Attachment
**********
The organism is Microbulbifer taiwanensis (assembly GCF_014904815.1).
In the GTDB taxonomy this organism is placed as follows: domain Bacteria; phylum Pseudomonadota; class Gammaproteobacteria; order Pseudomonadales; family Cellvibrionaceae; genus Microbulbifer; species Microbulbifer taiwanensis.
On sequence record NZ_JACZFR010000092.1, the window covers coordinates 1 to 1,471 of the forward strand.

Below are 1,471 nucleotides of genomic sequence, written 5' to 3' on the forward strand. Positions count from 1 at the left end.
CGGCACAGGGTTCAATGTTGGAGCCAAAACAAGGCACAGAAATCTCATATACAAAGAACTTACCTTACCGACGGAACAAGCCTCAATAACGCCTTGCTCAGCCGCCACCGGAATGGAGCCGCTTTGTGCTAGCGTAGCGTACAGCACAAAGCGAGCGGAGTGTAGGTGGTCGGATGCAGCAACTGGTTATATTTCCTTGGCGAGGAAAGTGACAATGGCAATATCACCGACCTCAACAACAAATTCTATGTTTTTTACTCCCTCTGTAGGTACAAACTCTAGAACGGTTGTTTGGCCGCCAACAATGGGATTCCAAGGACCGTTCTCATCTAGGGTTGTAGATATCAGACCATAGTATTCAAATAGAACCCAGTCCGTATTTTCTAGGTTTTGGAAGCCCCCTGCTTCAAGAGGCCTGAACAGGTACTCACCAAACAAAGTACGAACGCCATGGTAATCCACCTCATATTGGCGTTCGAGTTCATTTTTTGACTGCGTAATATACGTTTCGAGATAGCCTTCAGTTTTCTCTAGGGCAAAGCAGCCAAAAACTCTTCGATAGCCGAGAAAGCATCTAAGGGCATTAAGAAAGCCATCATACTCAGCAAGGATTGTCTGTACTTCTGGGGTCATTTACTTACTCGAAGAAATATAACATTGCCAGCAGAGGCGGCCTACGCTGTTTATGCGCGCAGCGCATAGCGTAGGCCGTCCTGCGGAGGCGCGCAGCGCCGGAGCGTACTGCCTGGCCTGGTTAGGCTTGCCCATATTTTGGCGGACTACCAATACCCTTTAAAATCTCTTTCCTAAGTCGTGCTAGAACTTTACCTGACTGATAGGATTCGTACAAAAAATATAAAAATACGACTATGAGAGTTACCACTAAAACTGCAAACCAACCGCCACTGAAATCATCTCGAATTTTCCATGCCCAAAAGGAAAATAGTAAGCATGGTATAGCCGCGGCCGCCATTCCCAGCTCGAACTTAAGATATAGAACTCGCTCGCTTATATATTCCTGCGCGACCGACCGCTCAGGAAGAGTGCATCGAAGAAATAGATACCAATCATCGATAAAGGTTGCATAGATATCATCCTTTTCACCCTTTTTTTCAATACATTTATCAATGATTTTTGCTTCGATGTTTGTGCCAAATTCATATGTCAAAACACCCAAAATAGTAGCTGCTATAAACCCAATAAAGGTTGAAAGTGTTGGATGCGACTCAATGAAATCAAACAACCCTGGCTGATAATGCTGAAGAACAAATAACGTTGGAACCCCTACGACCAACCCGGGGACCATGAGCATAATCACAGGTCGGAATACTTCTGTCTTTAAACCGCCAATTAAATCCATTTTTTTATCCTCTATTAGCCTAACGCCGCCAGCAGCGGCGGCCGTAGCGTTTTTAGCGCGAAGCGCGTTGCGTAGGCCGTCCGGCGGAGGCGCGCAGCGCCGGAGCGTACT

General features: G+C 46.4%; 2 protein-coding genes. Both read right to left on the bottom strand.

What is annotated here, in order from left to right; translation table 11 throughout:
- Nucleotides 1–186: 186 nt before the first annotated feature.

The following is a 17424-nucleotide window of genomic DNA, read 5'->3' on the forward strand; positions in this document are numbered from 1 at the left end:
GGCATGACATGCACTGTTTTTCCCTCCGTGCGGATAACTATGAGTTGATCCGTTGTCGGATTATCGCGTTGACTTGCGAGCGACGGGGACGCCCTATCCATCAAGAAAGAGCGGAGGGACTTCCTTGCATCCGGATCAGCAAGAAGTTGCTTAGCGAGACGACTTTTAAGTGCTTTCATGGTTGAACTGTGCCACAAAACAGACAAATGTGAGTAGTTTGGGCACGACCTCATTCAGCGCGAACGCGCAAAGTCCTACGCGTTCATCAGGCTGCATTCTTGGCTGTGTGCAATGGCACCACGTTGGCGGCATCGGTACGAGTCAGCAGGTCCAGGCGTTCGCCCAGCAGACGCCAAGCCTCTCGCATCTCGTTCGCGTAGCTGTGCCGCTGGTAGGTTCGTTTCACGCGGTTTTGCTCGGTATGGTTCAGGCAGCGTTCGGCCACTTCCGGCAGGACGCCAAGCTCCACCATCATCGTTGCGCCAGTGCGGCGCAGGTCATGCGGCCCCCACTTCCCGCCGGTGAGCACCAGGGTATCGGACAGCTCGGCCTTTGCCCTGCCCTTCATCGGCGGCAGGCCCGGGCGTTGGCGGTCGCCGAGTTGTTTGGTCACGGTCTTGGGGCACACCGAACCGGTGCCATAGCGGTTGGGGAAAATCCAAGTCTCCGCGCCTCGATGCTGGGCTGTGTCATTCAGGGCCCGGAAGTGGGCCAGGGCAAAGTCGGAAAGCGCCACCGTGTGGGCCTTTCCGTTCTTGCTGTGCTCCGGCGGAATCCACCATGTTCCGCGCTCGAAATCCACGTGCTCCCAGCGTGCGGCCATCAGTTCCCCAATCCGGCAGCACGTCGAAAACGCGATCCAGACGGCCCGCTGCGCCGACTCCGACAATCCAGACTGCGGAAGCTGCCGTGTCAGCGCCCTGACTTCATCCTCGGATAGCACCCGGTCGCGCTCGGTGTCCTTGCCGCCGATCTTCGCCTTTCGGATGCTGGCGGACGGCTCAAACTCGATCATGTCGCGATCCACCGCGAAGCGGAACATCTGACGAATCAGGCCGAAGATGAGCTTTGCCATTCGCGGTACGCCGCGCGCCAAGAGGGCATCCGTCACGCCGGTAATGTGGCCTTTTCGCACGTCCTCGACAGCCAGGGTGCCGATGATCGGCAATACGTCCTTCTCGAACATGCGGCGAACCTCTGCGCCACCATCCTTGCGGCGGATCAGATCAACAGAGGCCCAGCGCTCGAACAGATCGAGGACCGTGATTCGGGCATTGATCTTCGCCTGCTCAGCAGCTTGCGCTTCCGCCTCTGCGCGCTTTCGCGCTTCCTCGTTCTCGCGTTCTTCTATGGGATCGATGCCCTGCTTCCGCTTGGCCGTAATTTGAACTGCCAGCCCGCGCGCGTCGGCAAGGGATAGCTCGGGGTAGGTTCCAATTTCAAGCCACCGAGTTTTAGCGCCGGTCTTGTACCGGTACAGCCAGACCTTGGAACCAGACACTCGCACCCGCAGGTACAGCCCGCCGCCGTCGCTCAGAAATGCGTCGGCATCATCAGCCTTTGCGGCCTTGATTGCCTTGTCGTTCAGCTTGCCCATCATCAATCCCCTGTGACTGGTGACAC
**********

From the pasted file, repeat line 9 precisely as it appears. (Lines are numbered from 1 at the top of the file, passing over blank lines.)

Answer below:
The following is a 17424-nucleotide window of genomic DNA, read 5'->3' on the forward strand; positions in this document are numbered from 1 at the left end: